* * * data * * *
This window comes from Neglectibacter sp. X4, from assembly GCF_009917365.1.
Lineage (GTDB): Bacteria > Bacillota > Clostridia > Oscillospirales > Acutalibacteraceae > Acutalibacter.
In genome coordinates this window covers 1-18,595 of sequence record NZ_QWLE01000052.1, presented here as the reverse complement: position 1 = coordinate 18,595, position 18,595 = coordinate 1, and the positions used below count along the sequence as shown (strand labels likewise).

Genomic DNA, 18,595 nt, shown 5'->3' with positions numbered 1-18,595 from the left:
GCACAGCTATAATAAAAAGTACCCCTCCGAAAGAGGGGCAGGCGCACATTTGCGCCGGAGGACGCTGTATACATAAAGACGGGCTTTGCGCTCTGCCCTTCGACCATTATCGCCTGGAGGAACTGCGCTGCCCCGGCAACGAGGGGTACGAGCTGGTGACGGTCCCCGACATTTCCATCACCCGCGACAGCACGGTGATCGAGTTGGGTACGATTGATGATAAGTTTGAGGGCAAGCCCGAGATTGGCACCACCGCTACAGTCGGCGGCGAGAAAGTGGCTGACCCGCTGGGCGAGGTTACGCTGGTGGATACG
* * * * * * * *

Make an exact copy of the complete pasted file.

This window comes from Neglectibacter sp. X4, from assembly GCF_009917365.1.
Lineage (GTDB): Bacteria > Bacillota > Clostridia > Oscillospirales > Acutalibacteraceae > Acutalibacter.
In genome coordinates this window covers 1-18,595 of sequence record NZ_QWLE01000052.1, presented here as the reverse complement: position 1 = coordinate 18,595, position 18,595 = coordinate 1, and the positions used below count along the sequence as shown (strand labels likewise).

Genomic DNA, 18,595 nt, shown 5'->3' with positions numbered 1-18,595 from the left:
GCACAGCTATAATAAAAAGTACCCCTCCGAAAGAGGGGCAGGCGCACATTTGCGCCGGAGGACGCTGTATACATAAAGACGGGCTTTGCGCTCTGCCCTTCGACCATTATCGCCTGGAGGAACTGCGCTGCCCCGGCAACGAGGGGTACGAGCTGGTGACGGTCCCCGACATTTCCATCACCCGCGACAGCACGGTGATCGAGTTGGGTACGATTGATGATAAGTTTGAGGGCAAGCCCGAGATTGGCACCACCGCTACAGTCGGCGGCGAGAAAGTGGCTGACCCGCTGGGCGAGGTTACGCTGGTGGATACG